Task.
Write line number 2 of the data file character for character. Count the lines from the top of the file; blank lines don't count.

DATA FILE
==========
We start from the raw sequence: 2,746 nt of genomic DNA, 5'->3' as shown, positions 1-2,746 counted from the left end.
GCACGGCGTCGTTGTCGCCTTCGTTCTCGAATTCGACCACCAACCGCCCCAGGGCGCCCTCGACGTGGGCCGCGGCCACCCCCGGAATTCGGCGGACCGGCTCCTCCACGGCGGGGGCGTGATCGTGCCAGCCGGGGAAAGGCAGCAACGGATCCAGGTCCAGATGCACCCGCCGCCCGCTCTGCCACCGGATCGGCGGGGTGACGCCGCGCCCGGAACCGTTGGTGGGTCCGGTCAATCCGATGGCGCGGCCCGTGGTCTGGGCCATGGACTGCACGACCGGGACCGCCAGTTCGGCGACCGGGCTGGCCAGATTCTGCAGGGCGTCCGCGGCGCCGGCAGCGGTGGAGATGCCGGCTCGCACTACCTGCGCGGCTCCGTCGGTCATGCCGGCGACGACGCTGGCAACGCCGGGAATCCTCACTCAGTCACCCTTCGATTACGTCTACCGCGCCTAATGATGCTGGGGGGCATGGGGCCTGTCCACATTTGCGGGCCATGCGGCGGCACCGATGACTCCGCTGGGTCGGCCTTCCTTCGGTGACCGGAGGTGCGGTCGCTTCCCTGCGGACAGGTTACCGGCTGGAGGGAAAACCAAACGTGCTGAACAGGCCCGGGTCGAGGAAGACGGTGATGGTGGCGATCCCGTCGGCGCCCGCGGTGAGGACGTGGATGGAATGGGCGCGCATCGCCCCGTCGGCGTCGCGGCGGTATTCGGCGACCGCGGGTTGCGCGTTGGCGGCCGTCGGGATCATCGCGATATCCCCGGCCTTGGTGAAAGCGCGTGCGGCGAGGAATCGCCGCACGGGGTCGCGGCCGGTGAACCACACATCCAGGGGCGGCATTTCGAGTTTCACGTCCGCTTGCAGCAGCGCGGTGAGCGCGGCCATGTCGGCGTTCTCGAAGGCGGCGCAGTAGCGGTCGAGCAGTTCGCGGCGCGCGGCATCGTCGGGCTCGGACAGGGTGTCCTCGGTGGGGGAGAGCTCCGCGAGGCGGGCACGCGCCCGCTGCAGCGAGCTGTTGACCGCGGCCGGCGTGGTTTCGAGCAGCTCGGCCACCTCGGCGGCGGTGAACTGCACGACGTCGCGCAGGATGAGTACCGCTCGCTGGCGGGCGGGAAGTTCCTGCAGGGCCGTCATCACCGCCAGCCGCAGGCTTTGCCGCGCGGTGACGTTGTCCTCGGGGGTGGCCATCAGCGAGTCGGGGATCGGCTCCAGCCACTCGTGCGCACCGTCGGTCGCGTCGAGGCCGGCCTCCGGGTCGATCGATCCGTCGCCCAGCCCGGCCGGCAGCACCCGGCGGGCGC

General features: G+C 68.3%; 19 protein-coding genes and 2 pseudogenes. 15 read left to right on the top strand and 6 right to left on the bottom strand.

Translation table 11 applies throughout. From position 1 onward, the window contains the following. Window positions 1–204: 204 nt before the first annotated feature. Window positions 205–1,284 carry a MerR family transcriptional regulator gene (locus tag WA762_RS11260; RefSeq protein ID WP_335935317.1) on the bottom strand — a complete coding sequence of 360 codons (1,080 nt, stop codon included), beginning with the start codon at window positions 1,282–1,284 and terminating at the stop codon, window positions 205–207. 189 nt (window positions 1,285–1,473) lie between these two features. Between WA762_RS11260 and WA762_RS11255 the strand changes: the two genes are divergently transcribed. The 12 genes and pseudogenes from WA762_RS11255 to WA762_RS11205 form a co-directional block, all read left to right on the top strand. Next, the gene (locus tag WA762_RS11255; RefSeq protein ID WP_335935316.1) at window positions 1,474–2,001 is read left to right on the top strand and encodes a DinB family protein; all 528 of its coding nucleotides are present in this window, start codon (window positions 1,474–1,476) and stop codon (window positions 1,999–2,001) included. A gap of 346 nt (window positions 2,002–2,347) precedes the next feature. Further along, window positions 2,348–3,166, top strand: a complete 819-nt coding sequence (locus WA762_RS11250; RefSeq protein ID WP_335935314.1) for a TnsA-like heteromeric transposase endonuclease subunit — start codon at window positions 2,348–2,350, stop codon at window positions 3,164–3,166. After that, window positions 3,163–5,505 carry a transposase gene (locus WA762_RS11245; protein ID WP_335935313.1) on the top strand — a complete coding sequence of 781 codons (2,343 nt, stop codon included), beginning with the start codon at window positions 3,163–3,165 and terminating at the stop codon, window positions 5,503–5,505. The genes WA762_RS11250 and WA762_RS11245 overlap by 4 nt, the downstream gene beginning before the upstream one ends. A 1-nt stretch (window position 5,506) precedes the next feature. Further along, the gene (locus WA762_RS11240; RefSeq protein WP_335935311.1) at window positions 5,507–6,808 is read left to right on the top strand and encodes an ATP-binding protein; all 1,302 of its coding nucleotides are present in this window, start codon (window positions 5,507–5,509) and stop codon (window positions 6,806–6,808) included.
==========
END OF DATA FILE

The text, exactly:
GCACGGCGTCGTTGTCGCCTTCGTTCTCGAATTCGACCACCAACCGCCCCAGGGCGCCCTCGACGTGGGCCGCGGCCACCCCCGGAATTCGGCGGACCGGCTCCTCCACGGCGGGGGCGTGATCGTGCCAGCCGGGGAAAGGCAGCAACGGATCCAGGTCCAGATGCACCCGCCGCCCGCTCTGCCACCGGATCGGCGGGGTGACGCCGCGCCCGGAACCGTTGGTGGGTCCGGTCAATCCGATGGCGCGGCCCGTGGTCTGGGCCATGGACTGCACGACCGGGACCGCCAGTTCGGCGACCGGGCTGGCCAGATTCTGCAGGGCGTCCGCGGCGCCGGCAGCGGTGGAGATGCCGGCTCGCACTACCTGCGCGGCTCCGTCGGTCATGCCGGCGACGACGCTGGCAACGCCGGGAATCCTCACTCAGTCACCCTTCGATTACGTCTACCGCGCCTAATGATGCTGGGGGGCATGGGGCCTGTCCACATTTGCGGGCCATGCGGCGGCACCGATGACTCCGCTGGGTCGGCCTTCCTTCGGTGACCGGAGGTGCGGTCGCTTCCCTGCGGACAGGTTACCGGCTGGAGGGAAAACCAAACGTGCTGAACAGGCCCGGGTCGAGGAAGACGGTGATGGTGGCGATCCCGTCGGCGCCCGCGGTGAGGACGTGGATGGAATGGGCGCGCATCGCCCCGTCGGCGTCGCGGCGGTATTCGGCGACCGCGGGTTGCGCGTTGGCGGCCGTCGGGATCATCGCGATATCCCCGGCCTTGGTGAAAGCGCGTGCGGCGAGGAATCGCCGCACGGGGTCGCGGCCGGTGAACCACACATCCAGGGGCGGCATTTCGAGTTTCACGTCCGCTTGCAGCAGCGCGGTGAGCGCGGCCATGTCGGCGTTCTCGAAGGCGGCGCAGTAGCGGTCGAGCAGTTCGCGGCGCGCGGCATCGTCGGGCTCGGACAGGGTGTCCTCGGTGGGGGAGAGCTCCGCGAGGCGGGCACGCGCCCGCTGCAGCGAGCTGTTGACCGCGGCCGGCGTGGTTTCGAGCAGCTCGGCCACCTCGGCGGCGGTGAACTGCACGACGTCGCGCAGGATGAGTACCGCTCGCTGGCGGGCGGGAAGTTCCTGCAGGGCCGTCATCACCGCCAGCCGCAGGCTTTGCCGCGCGGTGACGTTGTCCTCGGGGGTGGCCATCAGCGAGTCGGGGATCGGCTCCAGCCACTCGTGCGCACCGTCGGTCGCGTCGAGGCCGGCCTCCGGGTCGATCGATCCGTCGCCCAGCCCGGCCGGCAGCACCCGGCGGGCGC